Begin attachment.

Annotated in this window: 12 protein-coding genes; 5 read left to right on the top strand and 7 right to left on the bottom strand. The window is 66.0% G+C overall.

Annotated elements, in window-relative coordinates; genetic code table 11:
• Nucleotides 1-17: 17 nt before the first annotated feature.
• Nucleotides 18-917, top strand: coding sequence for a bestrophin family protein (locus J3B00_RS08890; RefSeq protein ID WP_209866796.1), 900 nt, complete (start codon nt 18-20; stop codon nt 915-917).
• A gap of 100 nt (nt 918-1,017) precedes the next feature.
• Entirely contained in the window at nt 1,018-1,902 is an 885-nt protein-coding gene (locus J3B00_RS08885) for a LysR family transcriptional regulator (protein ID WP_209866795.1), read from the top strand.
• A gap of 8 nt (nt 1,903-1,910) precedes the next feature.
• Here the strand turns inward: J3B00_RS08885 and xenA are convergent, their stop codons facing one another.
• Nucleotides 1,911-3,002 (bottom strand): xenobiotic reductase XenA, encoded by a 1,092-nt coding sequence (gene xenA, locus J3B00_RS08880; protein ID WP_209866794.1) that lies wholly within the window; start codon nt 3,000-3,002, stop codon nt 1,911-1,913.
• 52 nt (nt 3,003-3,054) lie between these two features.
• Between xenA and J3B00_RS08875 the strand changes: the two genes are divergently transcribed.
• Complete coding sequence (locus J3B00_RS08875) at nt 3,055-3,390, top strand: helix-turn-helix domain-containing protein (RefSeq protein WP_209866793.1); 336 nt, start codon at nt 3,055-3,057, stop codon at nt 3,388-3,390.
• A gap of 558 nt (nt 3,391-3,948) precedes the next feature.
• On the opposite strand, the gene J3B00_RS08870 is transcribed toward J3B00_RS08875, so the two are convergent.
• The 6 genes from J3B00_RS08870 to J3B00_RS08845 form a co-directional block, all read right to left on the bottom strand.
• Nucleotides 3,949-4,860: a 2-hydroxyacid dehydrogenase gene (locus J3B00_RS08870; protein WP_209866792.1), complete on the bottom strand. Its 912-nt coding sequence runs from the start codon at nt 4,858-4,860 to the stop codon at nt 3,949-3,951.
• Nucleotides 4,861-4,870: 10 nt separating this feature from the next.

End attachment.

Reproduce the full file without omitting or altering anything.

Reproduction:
Annotated in this window: 12 protein-coding genes; 5 read left to right on the top strand and 7 right to left on the bottom strand. The window is 66.0% G+C overall.

Annotated elements, in window-relative coordinates; genetic code table 11:
• Nucleotides 1-17: 17 nt before the first annotated feature.
• Nucleotides 18-917, top strand: coding sequence for a bestrophin family protein (locus J3B00_RS08890; RefSeq protein ID WP_209866796.1), 900 nt, complete (start codon nt 18-20; stop codon nt 915-917).
• A gap of 100 nt (nt 918-1,017) precedes the next feature.
• Entirely contained in the window at nt 1,018-1,902 is an 885-nt protein-coding gene (locus J3B00_RS08885) for a LysR family transcriptional regulator (protein ID WP_209866795.1), read from the top strand.
• A gap of 8 nt (nt 1,903-1,910) precedes the next feature.
• Here the strand turns inward: J3B00_RS08885 and xenA are convergent, their stop codons facing one another.
• Nucleotides 1,911-3,002 (bottom strand): xenobiotic reductase XenA, encoded by a 1,092-nt coding sequence (gene xenA, locus J3B00_RS08880; protein ID WP_209866794.1) that lies wholly within the window; start codon nt 3,000-3,002, stop codon nt 1,911-1,913.
• 52 nt (nt 3,003-3,054) lie between these two features.
• Between xenA and J3B00_RS08875 the strand changes: the two genes are divergently transcribed.
• Complete coding sequence (locus J3B00_RS08875) at nt 3,055-3,390, top strand: helix-turn-helix domain-containing protein (RefSeq protein WP_209866793.1); 336 nt, start codon at nt 3,055-3,057, stop codon at nt 3,388-3,390.
• A gap of 558 nt (nt 3,391-3,948) precedes the next feature.
• On the opposite strand, the gene J3B00_RS08870 is transcribed toward J3B00_RS08875, so the two are convergent.
• The 6 genes from J3B00_RS08870 to J3B00_RS08845 form a co-directional block, all read right to left on the bottom strand.
• Nucleotides 3,949-4,860: a 2-hydroxyacid dehydrogenase gene (locus J3B00_RS08870; protein WP_209866792.1), complete on the bottom strand. Its 912-nt coding sequence runs from the start codon at nt 4,858-4,860 to the stop codon at nt 3,949-3,951.
• Nucleotides 4,861-4,870: 10 nt separating this feature from the next.